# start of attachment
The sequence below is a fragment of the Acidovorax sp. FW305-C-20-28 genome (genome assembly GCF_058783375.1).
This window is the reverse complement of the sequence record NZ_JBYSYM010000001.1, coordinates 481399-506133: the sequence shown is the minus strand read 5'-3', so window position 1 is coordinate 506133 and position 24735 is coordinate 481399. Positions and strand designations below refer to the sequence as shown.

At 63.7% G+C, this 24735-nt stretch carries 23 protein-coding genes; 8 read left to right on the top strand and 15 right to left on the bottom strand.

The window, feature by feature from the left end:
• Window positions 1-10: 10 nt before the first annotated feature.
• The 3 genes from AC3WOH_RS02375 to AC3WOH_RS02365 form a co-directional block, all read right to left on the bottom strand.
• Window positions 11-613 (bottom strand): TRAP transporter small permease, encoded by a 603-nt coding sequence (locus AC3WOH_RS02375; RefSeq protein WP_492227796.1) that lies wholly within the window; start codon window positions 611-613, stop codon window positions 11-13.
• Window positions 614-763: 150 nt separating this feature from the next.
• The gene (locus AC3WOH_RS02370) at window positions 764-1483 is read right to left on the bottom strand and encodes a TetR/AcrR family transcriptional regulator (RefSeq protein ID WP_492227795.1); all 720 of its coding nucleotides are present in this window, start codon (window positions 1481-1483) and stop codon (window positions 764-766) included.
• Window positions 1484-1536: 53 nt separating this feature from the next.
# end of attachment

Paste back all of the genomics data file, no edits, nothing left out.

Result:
The sequence below is a fragment of the Acidovorax sp. FW305-C-20-28 genome (genome assembly GCF_058783375.1).
This window is the reverse complement of the sequence record NZ_JBYSYM010000001.1, coordinates 481399-506133: the sequence shown is the minus strand read 5'-3', so window position 1 is coordinate 506133 and position 24735 is coordinate 481399. Positions and strand designations below refer to the sequence as shown.

At 63.7% G+C, this 24735-nt stretch carries 23 protein-coding genes; 8 read left to right on the top strand and 15 right to left on the bottom strand.

The window, feature by feature from the left end:
• Window positions 1-10: 10 nt before the first annotated feature.
• The 3 genes from AC3WOH_RS02375 to AC3WOH_RS02365 form a co-directional block, all read right to left on the bottom strand.
• Window positions 11-613 (bottom strand): TRAP transporter small permease, encoded by a 603-nt coding sequence (locus AC3WOH_RS02375; RefSeq protein WP_492227796.1) that lies wholly within the window; start codon window positions 611-613, stop codon window positions 11-13.
• Window positions 614-763: 150 nt separating this feature from the next.
• The gene (locus AC3WOH_RS02370) at window positions 764-1483 is read right to left on the bottom strand and encodes a TetR/AcrR family transcriptional regulator (RefSeq protein ID WP_492227795.1); all 720 of its coding nucleotides are present in this window, start codon (window positions 1481-1483) and stop codon (window positions 764-766) included.
• Window positions 1484-1536: 53 nt separating this feature from the next.